Eliot Spitzer’s phony crusade against so-called “payola” not only helped get him elected Governor of New York, but also created a business opportunity. Barry Griffin stepped into that opportunity, creating Presage, based in Boca Raton, FL, which offers radio stations an Internet-based way to easily generate and deliver the paperwork required to comply with the consent degrees that Spitzer struck with the major record labels while Attorney General of New York.
Griffin, who spent a couple of decades as a regional record rep, recently demonstrated his system at a Sarasota gathering of the Florida Chapter of the Federal Communications Bar Association and again for RBR in a live online session. Record companies now require a letter signed by the General Manager each time a radio station receives something of value from a record label, regardless of whether that is a single CD, an in-studio visit from an artist or an expensive trip given away to a lucky listener. Presage, which is now being tested by several radio groups, makes the entire process electronic. The station PD or MD signs onto the system and uses drop-down boxes to identify what’s being requested from a label. The GM doesn’t even have to log on, but will receive emails at a specified interval with all pending requests from the cluster’s PDs. He/she can quickly approve or reject them and, for those approved, the required letter with an electronic signature is sent to the record label via email. A record of the correspondence is also saved in the system, so the station can check back if there is ever any question about compliance.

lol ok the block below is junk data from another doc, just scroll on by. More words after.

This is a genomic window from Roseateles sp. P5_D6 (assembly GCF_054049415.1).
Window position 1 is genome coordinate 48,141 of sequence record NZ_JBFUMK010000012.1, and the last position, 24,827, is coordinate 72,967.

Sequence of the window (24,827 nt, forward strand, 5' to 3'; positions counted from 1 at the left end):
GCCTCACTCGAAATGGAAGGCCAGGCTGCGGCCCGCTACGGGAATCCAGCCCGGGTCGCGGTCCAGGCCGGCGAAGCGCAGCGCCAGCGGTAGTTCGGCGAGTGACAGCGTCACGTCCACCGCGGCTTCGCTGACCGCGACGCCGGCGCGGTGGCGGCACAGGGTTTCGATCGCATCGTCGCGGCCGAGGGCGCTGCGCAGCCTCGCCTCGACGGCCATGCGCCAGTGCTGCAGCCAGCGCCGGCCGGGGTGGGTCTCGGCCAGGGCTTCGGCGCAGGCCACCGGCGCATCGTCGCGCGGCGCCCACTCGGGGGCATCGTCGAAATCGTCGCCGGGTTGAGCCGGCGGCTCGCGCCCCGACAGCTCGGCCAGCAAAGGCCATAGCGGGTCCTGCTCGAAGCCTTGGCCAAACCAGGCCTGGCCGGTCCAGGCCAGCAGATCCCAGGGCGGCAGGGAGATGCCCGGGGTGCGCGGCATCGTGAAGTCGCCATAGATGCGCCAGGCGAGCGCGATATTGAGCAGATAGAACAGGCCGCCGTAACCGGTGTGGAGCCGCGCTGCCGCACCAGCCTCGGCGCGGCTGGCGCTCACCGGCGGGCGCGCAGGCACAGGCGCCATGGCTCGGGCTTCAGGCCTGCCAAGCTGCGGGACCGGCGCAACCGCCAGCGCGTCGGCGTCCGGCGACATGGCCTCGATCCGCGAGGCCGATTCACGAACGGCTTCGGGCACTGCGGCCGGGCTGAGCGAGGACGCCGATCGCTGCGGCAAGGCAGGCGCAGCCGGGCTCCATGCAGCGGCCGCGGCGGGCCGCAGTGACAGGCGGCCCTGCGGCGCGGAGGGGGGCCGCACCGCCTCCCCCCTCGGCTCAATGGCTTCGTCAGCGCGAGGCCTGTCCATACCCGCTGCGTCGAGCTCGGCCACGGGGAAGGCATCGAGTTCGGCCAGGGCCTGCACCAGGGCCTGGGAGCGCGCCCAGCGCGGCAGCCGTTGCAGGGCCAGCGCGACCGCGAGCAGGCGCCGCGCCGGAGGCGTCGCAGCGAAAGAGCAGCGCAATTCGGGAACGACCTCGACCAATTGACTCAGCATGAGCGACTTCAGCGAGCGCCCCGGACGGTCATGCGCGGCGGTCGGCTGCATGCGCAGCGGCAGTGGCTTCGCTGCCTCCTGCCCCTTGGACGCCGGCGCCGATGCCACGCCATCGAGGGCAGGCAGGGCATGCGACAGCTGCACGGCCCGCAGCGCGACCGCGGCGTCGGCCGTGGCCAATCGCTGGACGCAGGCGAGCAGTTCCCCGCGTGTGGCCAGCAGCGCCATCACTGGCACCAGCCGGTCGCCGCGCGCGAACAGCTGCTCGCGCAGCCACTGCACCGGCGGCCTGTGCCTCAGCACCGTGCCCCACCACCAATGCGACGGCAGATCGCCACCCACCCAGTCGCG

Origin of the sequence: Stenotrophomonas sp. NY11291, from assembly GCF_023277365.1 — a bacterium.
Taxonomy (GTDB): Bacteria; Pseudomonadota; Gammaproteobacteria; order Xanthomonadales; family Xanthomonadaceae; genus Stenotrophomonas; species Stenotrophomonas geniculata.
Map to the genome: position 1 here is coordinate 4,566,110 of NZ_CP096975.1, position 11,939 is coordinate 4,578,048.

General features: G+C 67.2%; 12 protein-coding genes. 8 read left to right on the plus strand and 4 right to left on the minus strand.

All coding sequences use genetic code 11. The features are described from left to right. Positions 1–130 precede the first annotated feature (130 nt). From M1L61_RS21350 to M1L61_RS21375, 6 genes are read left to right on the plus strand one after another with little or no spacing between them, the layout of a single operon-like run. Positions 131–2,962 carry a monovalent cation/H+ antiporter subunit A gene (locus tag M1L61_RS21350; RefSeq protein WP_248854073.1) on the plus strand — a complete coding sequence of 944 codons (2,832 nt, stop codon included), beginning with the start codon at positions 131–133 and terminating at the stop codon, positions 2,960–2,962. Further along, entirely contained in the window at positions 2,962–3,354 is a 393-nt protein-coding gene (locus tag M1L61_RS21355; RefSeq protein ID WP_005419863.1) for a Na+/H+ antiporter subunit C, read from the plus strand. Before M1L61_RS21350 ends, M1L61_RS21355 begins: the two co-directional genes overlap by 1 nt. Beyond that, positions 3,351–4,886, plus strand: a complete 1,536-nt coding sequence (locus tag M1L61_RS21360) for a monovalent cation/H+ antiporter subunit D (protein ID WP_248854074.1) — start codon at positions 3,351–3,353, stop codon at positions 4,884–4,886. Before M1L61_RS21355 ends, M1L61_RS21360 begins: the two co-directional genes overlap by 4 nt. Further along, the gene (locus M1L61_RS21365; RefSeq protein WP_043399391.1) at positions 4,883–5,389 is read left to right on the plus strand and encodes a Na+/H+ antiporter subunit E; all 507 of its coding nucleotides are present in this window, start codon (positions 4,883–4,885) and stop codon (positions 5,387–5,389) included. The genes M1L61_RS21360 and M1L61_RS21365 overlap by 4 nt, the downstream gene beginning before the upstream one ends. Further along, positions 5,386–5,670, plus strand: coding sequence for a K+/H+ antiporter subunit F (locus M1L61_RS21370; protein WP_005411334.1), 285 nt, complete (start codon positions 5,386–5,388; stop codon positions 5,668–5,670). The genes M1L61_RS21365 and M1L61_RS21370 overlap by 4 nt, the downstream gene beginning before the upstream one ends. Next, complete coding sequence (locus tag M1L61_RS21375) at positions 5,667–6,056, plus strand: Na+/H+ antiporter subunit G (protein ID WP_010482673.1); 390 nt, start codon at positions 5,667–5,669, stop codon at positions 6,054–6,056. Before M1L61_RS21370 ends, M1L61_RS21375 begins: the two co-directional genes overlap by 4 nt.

For radio stations, one sweet point is that the Presage service costs them nothing. A surcharge is added on to cash-paid label promotions, so the record companies pay the freight. Although record labels have cut back on promotion due to the consent agreements with Spitzer, Griffin figures there is still quite a bit of promotion going on. So, he’s pitching Presage as the software fix for every radio station that reports record airplay to either Radio & Records or Mediabase.